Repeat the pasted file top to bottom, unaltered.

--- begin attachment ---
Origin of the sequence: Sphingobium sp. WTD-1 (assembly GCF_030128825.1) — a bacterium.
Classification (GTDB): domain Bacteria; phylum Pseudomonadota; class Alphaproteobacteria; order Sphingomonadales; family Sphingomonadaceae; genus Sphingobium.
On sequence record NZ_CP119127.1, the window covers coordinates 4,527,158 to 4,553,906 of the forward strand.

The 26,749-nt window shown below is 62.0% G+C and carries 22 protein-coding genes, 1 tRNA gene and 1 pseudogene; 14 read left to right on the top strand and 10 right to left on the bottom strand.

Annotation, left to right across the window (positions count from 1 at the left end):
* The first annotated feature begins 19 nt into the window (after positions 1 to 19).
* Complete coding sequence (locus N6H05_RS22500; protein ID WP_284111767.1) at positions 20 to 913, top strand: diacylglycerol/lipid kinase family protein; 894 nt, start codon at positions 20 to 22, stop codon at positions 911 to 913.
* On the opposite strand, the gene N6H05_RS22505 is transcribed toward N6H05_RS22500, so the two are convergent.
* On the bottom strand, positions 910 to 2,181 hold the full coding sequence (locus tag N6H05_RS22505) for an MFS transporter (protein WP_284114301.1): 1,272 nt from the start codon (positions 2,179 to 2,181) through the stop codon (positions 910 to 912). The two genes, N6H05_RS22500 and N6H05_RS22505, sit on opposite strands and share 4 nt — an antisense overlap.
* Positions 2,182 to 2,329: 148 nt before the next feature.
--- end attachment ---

Origin of the sequence: Sphingobium sp. WTD-1 (assembly GCF_030128825.1) — a bacterium.
Classification (GTDB): domain Bacteria; phylum Pseudomonadota; class Alphaproteobacteria; order Sphingomonadales; family Sphingomonadaceae; genus Sphingobium.
On sequence record NZ_CP119127.1, the window covers coordinates 4,527,158 to 4,553,906 of the forward strand.

The 26,749-nt window shown below is 62.0% G+C and carries 22 protein-coding genes, 1 tRNA gene and 1 pseudogene; 14 read left to right on the top strand and 10 right to left on the bottom strand.

Annotation, left to right across the window (positions count from 1 at the left end):
* The first annotated feature begins 19 nt into the window (after positions 1 to 19).
* Complete coding sequence (locus N6H05_RS22500; protein ID WP_284111767.1) at positions 20 to 913, top strand: diacylglycerol/lipid kinase family protein; 894 nt, start codon at positions 20 to 22, stop codon at positions 911 to 913.
* On the opposite strand, the gene N6H05_RS22505 is transcribed toward N6H05_RS22500, so the two are convergent.
* On the bottom strand, positions 910 to 2,181 hold the full coding sequence (locus tag N6H05_RS22505) for an MFS transporter (protein WP_284114301.1): 1,272 nt from the start codon (positions 2,179 to 2,181) through the stop codon (positions 910 to 912). The two genes, N6H05_RS22500 and N6H05_RS22505, sit on opposite strands and share 4 nt — an antisense overlap.
* Positions 2,182 to 2,329: 148 nt before the next feature.